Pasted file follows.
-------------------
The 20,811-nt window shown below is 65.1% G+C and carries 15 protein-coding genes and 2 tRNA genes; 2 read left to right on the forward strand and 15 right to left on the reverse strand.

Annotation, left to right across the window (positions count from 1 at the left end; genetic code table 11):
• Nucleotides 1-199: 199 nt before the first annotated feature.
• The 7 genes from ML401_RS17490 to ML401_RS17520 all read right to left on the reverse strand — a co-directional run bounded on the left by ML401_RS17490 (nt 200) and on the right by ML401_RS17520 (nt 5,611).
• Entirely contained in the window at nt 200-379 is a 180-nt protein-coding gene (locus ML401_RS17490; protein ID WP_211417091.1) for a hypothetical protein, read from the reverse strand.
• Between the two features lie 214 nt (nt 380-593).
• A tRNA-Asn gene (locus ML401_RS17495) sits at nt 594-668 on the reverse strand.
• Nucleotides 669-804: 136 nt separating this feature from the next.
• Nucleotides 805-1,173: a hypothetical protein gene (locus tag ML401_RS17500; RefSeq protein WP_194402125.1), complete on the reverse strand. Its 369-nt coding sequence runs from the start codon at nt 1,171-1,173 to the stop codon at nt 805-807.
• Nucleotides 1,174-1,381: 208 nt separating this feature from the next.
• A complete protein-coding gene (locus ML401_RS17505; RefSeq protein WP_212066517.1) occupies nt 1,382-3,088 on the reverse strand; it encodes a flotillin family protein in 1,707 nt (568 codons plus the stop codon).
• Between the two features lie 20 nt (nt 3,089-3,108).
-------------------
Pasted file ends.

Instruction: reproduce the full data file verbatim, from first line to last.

The 20,811-nt window shown below is 65.1% G+C and carries 15 protein-coding genes and 2 tRNA genes; 2 read left to right on the forward strand and 15 right to left on the reverse strand.

Annotation, left to right across the window (positions count from 1 at the left end; genetic code table 11):
• Nucleotides 1-199: 199 nt before the first annotated feature.
• The 7 genes from ML401_RS17490 to ML401_RS17520 all read right to left on the reverse strand — a co-directional run bounded on the left by ML401_RS17490 (nt 200) and on the right by ML401_RS17520 (nt 5,611).
• Entirely contained in the window at nt 200-379 is a 180-nt protein-coding gene (locus ML401_RS17490; protein ID WP_211417091.1) for a hypothetical protein, read from the reverse strand.
• Between the two features lie 214 nt (nt 380-593).
• A tRNA-Asn gene (locus ML401_RS17495) sits at nt 594-668 on the reverse strand.
• Nucleotides 669-804: 136 nt separating this feature from the next.
• Nucleotides 805-1,173: a hypothetical protein gene (locus tag ML401_RS17500; RefSeq protein WP_194402125.1), complete on the reverse strand. Its 369-nt coding sequence runs from the start codon at nt 1,171-1,173 to the stop codon at nt 805-807.
• Nucleotides 1,174-1,381: 208 nt separating this feature from the next.
• A complete protein-coding gene (locus ML401_RS17505; RefSeq protein WP_212066517.1) occupies nt 1,382-3,088 on the reverse strand; it encodes a flotillin family protein in 1,707 nt (568 codons plus the stop codon).
• Between the two features lie 20 nt (nt 3,089-3,108).